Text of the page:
I want to share a lesson that I learned a long time ago.
The students in my class are not all like the student I was at their age.
I know this seems like a simple concept, but what I found was that I was making assumptions about my students based on the kind of life I had.
It was frustrating at times to see that some of my students weren’t performing like others, even though I was teaching them all the same way.
When I started investigating more into the lives of some of these under-performing students, I began to see that I was totally wrong about my assumptions.
I realized that one student can be the polar opposite of another student, and that I would have to change my assumptions about them if I wanted to be successful.
I chose to assume the worst.
Why the worst, Sam?
I’m glad you asked.
I figured, if I assume the worst, then those students who are the most needy will not get left out of what I was teaching in the class. Does that make sense?
So I came up with 10 Teacher Assumptions for a Successful Classroom.
1. Assume every student is coming to your classroom with some kind of baggage.
I grew up in a loving, caring family where my parents put a high priority on education. Unfortunately, as I learned quickly when I became a teacher in the inner city, many students have terrible home lives. Others may be dealing with emotional or psychological issues that are not documented in their student file. If I assume that my students come in to my class with some kind of baggage, I am going to be more patient and understanding when they make a poor choice.
2. Assume that the parents of your students don’t read emails.
If it’s important enough to send an email, it’s important enough to make the phone call. Email is easy. I find myself checking my email way too much, so I assume that everybody is just like me. I am constantly being reminded that not everybody is an email junkie like me. As archaic as it is, I need to pick up the ancient device called the telephone.
3. Assume that your students hang on your every word.
I once told a student that his work was sloppy. I didn’t mean anything by it, and to me it’s not that big of a word. To him, however, it was devastating. What I didn’t realize was that my opinion meant the world to him. I learned that to some students, my words carry so much weight, although they may seem trivial to me. For that reason, I need to watch what I’m saying. I need to commit to using my words to uplift and encourage, because if my words are that powerful, imagine the good I can do with these kids.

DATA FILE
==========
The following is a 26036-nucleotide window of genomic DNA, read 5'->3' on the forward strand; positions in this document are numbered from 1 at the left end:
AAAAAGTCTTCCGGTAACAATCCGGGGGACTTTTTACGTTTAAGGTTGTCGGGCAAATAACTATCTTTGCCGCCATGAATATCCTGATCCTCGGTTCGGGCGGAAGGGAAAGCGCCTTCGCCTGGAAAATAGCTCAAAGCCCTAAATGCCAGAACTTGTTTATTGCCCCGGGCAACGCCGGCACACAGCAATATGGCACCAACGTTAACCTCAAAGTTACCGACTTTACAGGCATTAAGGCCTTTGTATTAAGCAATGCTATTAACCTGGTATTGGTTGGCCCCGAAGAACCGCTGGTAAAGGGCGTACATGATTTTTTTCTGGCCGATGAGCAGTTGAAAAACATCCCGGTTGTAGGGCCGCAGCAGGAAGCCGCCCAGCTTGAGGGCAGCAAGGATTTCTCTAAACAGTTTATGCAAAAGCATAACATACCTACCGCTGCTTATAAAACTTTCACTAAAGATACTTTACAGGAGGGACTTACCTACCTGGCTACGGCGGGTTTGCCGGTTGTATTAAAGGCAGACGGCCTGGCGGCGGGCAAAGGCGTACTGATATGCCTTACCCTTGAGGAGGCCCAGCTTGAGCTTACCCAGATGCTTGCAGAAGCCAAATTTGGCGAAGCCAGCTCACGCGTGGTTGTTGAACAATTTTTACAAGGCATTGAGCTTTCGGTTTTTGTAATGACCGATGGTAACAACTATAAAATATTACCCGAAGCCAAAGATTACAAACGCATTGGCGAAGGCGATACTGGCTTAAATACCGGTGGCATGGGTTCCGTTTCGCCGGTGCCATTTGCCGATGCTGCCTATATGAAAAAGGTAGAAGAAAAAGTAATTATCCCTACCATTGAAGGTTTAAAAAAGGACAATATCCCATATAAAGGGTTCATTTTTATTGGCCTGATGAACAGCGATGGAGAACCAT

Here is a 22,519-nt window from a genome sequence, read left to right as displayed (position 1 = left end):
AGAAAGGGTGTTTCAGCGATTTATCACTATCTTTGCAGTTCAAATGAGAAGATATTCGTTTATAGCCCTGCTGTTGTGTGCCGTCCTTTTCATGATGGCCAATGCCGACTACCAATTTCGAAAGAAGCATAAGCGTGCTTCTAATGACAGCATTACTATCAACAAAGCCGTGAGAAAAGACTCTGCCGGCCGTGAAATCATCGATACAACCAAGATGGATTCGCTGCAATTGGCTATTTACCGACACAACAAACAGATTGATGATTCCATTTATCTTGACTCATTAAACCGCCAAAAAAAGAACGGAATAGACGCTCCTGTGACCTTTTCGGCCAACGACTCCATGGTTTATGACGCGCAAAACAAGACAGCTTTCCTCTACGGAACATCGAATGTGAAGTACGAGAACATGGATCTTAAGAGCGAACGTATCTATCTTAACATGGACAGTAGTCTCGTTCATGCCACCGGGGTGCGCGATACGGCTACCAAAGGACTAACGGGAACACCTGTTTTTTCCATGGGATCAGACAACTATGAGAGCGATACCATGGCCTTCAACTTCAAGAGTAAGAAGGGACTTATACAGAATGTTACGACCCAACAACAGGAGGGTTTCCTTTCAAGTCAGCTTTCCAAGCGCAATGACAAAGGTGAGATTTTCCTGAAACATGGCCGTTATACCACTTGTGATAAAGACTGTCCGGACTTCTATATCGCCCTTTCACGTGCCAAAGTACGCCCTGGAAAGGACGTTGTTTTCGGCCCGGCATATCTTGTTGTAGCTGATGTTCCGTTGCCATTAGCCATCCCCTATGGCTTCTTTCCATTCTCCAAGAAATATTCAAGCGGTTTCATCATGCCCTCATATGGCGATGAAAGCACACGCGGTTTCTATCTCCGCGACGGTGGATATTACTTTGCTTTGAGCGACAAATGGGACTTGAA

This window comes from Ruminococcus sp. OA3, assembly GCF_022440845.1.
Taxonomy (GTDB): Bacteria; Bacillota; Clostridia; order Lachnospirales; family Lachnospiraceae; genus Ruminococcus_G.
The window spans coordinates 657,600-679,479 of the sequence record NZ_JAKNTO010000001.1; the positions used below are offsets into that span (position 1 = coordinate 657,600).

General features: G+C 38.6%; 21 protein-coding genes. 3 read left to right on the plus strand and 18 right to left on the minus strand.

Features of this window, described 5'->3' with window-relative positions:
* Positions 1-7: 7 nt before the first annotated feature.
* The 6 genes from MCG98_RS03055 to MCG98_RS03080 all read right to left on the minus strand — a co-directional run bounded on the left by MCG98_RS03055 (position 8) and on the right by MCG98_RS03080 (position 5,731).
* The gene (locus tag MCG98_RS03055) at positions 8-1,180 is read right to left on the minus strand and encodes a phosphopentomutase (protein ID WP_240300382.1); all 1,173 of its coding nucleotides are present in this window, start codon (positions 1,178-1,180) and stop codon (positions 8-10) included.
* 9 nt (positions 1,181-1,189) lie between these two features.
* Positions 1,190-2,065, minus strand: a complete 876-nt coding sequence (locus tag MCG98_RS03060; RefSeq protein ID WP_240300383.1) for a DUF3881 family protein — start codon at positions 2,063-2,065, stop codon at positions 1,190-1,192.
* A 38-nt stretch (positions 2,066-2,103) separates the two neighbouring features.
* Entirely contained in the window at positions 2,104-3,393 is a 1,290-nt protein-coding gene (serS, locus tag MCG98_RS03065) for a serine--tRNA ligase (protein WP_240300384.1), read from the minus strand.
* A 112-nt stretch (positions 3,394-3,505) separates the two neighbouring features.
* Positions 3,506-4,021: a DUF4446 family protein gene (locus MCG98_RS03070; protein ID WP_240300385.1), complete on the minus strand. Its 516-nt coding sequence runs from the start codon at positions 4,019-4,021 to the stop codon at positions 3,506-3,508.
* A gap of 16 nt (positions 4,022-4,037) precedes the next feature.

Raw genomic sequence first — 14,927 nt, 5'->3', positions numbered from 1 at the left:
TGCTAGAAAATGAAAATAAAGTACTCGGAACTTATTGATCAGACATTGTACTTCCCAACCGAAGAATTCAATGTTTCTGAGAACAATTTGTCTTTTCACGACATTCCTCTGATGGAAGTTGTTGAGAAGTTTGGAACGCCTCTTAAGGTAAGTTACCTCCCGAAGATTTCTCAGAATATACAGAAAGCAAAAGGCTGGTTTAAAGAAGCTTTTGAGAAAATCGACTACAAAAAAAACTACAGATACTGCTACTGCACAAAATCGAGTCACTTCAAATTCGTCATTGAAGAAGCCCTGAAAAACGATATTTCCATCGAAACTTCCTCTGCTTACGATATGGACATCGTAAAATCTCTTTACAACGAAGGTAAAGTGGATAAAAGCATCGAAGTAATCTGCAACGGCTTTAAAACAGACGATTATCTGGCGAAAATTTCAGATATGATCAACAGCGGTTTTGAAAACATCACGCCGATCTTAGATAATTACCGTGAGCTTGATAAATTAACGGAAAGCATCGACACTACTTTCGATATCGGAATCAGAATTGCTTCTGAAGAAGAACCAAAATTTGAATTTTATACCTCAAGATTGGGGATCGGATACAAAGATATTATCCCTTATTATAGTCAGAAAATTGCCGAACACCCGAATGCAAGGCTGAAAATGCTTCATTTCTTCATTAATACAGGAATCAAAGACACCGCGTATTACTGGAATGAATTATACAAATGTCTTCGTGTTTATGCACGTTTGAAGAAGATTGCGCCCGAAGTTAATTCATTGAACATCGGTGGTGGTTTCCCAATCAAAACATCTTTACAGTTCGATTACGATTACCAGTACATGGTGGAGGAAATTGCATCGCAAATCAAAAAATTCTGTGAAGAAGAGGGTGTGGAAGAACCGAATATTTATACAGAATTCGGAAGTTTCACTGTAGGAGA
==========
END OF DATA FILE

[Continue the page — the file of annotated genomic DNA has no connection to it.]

4. Assume that your students don’t get it the first time you tell them.
Some students will be responsible enough to write down instructions or direction when you tell them, but I can confidently say that most are will not that responsible. I found that the more I repeated my instructions, the greater the response rate. We all need to be reminded. Any important information needs to be repeated more than once. It should be written somewhere on the board. It should be repeated as they walk out of class. If it was an instruction that was really important, I would tell them , “Make sure you write it on your best friend’s forehead, so you don’t forget.”
5. Assume that your students don’t have a quiet place to do their homework.
My own kids know that they have to finish their homework before turning on the TV or computer. They have their own room where they can quietly work on their assignments. In many families, students have to do their homework while babysitting their younger brothers and sisters or helping with dinner or in the middle of the living room with everything else going on in the house, etc. Assuming that my students may have less than an ideal atmosphere in which to do their homework, caused me to offer more time after school in my class to complete it and to give the homework portion of their grade a little less weight.
6. Assume that your lessons are not that interesting.
I used to believe that students loved my lectures, so I would go on for the entire class period. I learned quickly that although I thought I was funny and engaging, my kids only laughed for the first 20 minutes of my talks. It’s important to break up your lessons into small chunks that can hold the attention span of your students. It’s easier to be interesting for 15-20 minutes than for 25-30 minutes. Once they have reached their attention-span limit, everything you say after that will get lost.